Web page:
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The Staging of Macbeth, Act 5: Scene 1

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The Staging of Macbeth, Act 5: Scene 1 Macbeth is a tragedy of Ambition. In Act 5 Scene 1 we can tell that there has been a substantial lapse of time, for the deterioration of Lady Macbeth's nervous condition has progressed sizeably. In the early stages of the play, she was strong willed, more so than Macbeth, but now the roles have reversed. She has become inactive, almost listless, while Macbeth progresses from one act of violence to another. Every word spoken by Lady Macbeth shows that the memory of the first murder is always with her, and there is no particle left of her original hardness and cynical purpose, but only remorse and suffering. To clothe Lady Macbeth, many directors have chosen red and orange costumes earlier in the play. I feel that this suggests blood, danger and fire, which echoes her dark thoughts. In the same way, I, in this scene, would clothe Lady Macbeth in white, silk to show wealth, and to be light and flowing. I hope this would make Lady Macbeth appear to the audience almost as a spectre, eerily gliding along the floor. ...read more.


Therefore, I would place a small table and stool to one side of the stage, as the only two parts of furniture, the stool for Lady Macbeth to perhaps sit down on then quickly rise from, as she hesitantly walks from side to side. But to make clear the action of the washing, which holds a vital few moments in this scene, the actor would stop beneath a newly switched on white crisp stage light. All other lights should be extinguished for this part, including the wing light. I feel it is necessary that this should be particularly highlighted, not only because it reinforces the madness of Lady Macbeth, but because she says, "Out damned spot," - the spot, to Lady Macbeth imaginary blood, would have been recognised as the devil's mark of evil, to the Shakespearean audience. In Lady Macbeth's speech, from "Out damned spot" to "So much blood in him," where there are many moments of the past in a few short sentences, I would have Lady Macbeth's face constantly changing emotion with the theme of her speech, combing fear, hatred and her kindly assurance to Macbeth, as she re-enacts her own speeches in different tones and expressions. ...read more.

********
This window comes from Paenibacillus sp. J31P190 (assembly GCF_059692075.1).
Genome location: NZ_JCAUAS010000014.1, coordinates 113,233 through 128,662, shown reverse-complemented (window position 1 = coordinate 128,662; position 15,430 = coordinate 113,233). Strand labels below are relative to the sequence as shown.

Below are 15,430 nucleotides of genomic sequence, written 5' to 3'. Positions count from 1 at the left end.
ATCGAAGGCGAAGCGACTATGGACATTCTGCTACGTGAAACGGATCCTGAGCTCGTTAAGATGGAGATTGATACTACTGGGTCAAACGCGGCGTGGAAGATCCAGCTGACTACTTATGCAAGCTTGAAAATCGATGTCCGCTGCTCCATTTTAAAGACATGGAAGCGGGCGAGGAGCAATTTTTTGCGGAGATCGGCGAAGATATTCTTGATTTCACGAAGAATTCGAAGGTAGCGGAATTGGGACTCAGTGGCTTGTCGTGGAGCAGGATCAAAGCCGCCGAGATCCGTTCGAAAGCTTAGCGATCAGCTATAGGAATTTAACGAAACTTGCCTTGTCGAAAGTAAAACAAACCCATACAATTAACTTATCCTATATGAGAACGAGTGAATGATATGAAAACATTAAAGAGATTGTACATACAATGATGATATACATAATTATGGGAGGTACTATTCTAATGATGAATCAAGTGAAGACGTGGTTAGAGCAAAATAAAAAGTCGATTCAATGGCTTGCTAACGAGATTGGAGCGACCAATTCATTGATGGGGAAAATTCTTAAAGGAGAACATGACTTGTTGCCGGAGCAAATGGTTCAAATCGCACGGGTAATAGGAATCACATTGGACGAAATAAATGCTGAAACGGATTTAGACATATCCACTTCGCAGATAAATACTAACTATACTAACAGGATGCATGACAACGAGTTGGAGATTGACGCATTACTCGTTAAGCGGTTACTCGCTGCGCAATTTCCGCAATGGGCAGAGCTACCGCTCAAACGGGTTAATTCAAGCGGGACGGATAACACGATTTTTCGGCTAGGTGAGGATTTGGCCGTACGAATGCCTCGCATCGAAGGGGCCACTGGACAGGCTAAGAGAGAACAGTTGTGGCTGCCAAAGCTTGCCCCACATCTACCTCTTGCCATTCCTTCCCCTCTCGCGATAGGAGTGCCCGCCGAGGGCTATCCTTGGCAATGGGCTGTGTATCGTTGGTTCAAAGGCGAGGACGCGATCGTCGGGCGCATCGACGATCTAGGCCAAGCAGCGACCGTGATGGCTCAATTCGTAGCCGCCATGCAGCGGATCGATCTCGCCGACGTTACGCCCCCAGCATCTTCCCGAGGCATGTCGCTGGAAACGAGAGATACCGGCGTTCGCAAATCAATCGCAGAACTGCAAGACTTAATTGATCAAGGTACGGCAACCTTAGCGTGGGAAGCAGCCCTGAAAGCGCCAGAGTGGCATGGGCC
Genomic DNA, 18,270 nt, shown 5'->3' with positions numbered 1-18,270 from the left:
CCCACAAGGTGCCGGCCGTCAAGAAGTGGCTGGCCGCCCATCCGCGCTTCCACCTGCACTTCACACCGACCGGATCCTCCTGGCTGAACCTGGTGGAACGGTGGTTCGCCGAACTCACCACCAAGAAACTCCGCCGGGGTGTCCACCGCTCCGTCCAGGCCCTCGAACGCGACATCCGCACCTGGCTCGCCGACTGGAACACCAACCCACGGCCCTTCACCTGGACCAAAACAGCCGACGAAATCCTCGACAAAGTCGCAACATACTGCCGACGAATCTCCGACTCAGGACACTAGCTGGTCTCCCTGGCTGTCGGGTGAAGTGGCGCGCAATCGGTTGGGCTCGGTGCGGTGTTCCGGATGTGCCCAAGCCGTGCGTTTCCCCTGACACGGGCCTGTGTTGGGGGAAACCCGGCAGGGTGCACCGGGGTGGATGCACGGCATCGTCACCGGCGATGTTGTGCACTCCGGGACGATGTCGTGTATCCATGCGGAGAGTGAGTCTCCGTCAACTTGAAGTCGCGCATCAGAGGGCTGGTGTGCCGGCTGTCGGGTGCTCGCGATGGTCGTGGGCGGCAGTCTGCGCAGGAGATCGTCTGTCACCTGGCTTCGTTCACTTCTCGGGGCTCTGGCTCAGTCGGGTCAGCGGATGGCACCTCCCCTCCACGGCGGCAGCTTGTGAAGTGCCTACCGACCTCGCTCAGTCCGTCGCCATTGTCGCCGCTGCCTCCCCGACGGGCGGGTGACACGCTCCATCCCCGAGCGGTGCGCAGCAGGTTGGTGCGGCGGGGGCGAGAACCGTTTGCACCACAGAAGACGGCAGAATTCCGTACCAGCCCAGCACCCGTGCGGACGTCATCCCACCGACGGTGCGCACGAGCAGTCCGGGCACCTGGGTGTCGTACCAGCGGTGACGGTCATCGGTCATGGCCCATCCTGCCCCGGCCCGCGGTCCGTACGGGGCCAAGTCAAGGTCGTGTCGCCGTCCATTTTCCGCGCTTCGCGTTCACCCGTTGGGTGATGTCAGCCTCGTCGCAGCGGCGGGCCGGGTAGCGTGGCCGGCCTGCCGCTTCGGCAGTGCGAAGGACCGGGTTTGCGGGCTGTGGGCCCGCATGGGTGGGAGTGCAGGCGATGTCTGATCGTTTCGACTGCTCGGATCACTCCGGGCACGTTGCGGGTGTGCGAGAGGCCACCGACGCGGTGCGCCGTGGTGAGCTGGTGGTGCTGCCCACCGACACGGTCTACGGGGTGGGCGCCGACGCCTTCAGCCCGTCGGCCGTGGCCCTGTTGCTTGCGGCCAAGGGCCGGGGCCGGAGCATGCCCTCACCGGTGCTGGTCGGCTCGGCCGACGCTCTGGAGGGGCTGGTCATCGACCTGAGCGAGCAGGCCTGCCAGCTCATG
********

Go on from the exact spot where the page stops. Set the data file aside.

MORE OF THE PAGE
In the same way, the Doctor should cross himself, when he says, "God forgive us all." These acts, strongly contrast the irreligious behaviour of Lady Macbeth. The scene ends with the Doctor speaking, quietly, and not directly to the Gentlewoman: "My mind she has mated, and amazed my sight." Here, he should be nodding his head in disbelief and leave with the Gentlewoman, sighing regretfully. To conclude, I would set the play in Shakespearean times, as you may have recognised. Although perhaps unoriginal, I feel after studying several stage plays of 'Macbeth,' that this is the most effective. Shakespeare wrote in those times, to fit the times and the audience. Therefore, if I had set in, say, a post-war Britain, some of the lines and theories behind 'Macbeth', such as the spots of blood being a sign of the devil, would not have as powerful an effect as it deserves, especially since the time of Shakespeare was the time at which beliefs about the super natural were at their height, and certainty in witch craft and evil was universal. This scene has many moments of suspense and revelation, and by highlighting particular events, I hope that I would do justice to Shakespeare. Belief Kartik Logishetty Macbeth Act 5 Scene 1 1 ...read more.

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